Market mechanism has to take charge in order for the concept of green microfinance to become a widespread phenomenon. Novel concepts like Crowdfunding are gaining popularity in the mainstream microfinance. Energy in Common (EIC) is one such crowdfunding organisation catering exclusively to rural renewable energy installations. However the presence of private players in this niche segment is still an exception rather than a norm. With equipment costs declining and capital subsidies expected to be phased out gradually, the future of solar micro-financing lies with the private players and socially benevolent organisations. Apart from the off-grid areas, such schemes have a great potential even in grid connected areas due to the erratic electricity supply which ranges not more than 5-7 hours in a day. MFIs can also be used as an alternate transmission route for government to channel subsidies to rural consumers. Since the monthly payment is a reasonable amount of Rs 300, conventional microloans can be clubbed with SHS provision thus creating a new category of renewable energy linked micro-loans. Solar microcredit has shown to have reduced the household dependence on kerosene as a source of lighting. Thus there is huge scope of green microfinance in India both from the supply and demand side perspective. Addressing energy poverty is closely linked with addressing income poverty. Hence the future discourse should be paved along a coherent path keeping in mind this linkage.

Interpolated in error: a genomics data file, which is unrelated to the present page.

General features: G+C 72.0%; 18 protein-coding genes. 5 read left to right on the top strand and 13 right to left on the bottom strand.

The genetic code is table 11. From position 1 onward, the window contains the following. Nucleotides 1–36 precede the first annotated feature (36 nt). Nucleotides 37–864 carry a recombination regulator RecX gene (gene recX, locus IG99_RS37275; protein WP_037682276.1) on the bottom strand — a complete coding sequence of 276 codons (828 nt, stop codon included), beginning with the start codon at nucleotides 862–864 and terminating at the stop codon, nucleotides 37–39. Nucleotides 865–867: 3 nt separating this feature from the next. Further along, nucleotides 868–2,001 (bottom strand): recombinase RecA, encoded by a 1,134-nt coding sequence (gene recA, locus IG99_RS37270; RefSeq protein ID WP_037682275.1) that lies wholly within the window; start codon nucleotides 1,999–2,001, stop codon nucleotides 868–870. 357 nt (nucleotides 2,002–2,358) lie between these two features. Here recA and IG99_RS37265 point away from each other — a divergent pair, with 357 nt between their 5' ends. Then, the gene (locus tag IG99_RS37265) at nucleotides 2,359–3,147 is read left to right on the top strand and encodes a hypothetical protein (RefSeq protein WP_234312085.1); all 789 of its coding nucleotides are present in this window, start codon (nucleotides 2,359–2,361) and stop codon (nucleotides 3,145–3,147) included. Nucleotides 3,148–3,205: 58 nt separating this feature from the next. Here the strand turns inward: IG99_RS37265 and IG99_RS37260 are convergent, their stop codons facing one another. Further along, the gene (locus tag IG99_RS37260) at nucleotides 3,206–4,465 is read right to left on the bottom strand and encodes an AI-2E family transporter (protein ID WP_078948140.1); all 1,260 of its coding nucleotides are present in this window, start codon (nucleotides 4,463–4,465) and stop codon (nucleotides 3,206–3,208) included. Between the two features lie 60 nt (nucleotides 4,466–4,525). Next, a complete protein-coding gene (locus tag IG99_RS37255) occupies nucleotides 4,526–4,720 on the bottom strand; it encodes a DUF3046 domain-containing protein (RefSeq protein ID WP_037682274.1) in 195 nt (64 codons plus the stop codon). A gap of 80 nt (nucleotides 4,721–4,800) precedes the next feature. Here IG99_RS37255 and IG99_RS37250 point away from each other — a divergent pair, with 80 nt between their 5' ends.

——Bhavook Bhardwaj



International Energy Agency.IEA Analysis World Energy Outlook. Paris: International Energy Agency; 2009

Chapter 5, �Cooking Fuel and Lighting� ,Census 2011

Rouf, KaziAbdur. “Green microfinance promoting green enterprise development.� International Journal of Research Studies in Management, Volume 1 Number 1(2012): 85-96

Lal, Abhishek, and Elizabeth Israel. “An overview of microfinance and the environmental sustainability of smallholder agriculture.” International journal of agricultural resources, governance and ecology 5, no. 4 (2006): 356-376.

Anderson, C. Leigh, Laura Locker, and Rachel Nugent. “Microcredit, social capital, and common pool resources.” World development 30, no. 1 (2002): 95-105

Srinivasan, Sunderan. Rational Exuberance for Renewable Energy: an economic analysis, Springer-Verlag London limited, 2011.



* Piketty, Thomas. “Capital in the twenty-first century.” Cambridge, MA, London(2014).
1 Watt Peak, a unit of power